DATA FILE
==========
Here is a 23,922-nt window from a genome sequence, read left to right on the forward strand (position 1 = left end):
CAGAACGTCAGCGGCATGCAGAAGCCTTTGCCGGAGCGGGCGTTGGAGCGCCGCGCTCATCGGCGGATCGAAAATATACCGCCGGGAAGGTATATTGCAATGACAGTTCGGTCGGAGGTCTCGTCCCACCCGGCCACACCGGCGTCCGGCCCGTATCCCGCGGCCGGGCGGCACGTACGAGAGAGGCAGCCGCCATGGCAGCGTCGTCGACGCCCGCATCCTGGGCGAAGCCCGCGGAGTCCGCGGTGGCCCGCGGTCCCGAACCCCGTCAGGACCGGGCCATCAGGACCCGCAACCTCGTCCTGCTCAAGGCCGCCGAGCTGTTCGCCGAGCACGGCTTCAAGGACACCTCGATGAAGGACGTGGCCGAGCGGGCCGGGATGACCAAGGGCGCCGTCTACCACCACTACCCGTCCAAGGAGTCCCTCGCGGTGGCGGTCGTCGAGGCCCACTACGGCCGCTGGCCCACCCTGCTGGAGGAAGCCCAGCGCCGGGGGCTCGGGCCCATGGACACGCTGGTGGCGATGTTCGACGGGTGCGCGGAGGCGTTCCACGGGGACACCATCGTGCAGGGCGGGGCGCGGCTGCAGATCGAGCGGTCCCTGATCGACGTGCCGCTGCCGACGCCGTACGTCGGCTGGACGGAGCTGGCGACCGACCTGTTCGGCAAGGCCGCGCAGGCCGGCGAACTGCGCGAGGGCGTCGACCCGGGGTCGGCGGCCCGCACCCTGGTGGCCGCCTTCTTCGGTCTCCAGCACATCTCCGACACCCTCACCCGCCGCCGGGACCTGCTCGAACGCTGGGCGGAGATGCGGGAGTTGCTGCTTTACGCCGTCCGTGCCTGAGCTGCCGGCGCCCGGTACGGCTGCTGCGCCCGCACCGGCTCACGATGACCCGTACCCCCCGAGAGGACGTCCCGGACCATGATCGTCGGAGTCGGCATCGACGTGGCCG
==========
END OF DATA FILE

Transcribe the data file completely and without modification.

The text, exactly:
Here is a 23,922-nt window from a genome sequence, read left to right on the forward strand (position 1 = left end):
CAGAACGTCAGCGGCATGCAGAAGCCTTTGCCGGAGCGGGCGTTGGAGCGCCGCGCTCATCGGCGGATCGAAAATATACCGCCGGGAAGGTATATTGCAATGACAGTTCGGTCGGAGGTCTCGTCCCACCCGGCCACACCGGCGTCCGGCCCGTATCCCGCGGCCGGGCGGCACGTACGAGAGAGGCAGCCGCCATGGCAGCGTCGTCGACGCCCGCATCCTGGGCGAAGCCCGCGGAGTCCGCGGTGGCCCGCGGTCCCGAACCCCGTCAGGACCGGGCCATCAGGACCCGCAACCTCGTCCTGCTCAAGGCCGCCGAGCTGTTCGCCGAGCACGGCTTCAAGGACACCTCGATGAAGGACGTGGCCGAGCGGGCCGGGATGACCAAGGGCGCCGTCTACCACCACTACCCGTCCAAGGAGTCCCTCGCGGTGGCGGTCGTCGAGGCCCACTACGGCCGCTGGCCCACCCTGCTGGAGGAAGCCCAGCGCCGGGGGCTCGGGCCCATGGACACGCTGGTGGCGATGTTCGACGGGTGCGCGGAGGCGTTCCACGGGGACACCATCGTGCAGGGCGGGGCGCGGCTGCAGATCGAGCGGTCCCTGATCGACGTGCCGCTGCCGACGCCGTACGTCGGCTGGACGGAGCTGGCGACCGACCTGTTCGGCAAGGCCGCGCAGGCCGGCGAACTGCGCGAGGGCGTCGACCCGGGGTCGGCGGCCCGCACCCTGGTGGCCGCCTTCTTCGGTCTCCAGCACATCTCCGACACCCTCACCCGCCGCCGGGACCTGCTCGAACGCTGGGCGGAGATGCGGGAGTTGCTGCTTTACGCCGTCCGTGCCTGAGCTGCCGGCGCCCGGTACGGCTGCTGCGCCCGCACCGGCTCACGATGACCCGTACCCCCCGAGAGGACGTCCCGGACCATGATCGTCGGAGTCGGCATCGACGTGGCCG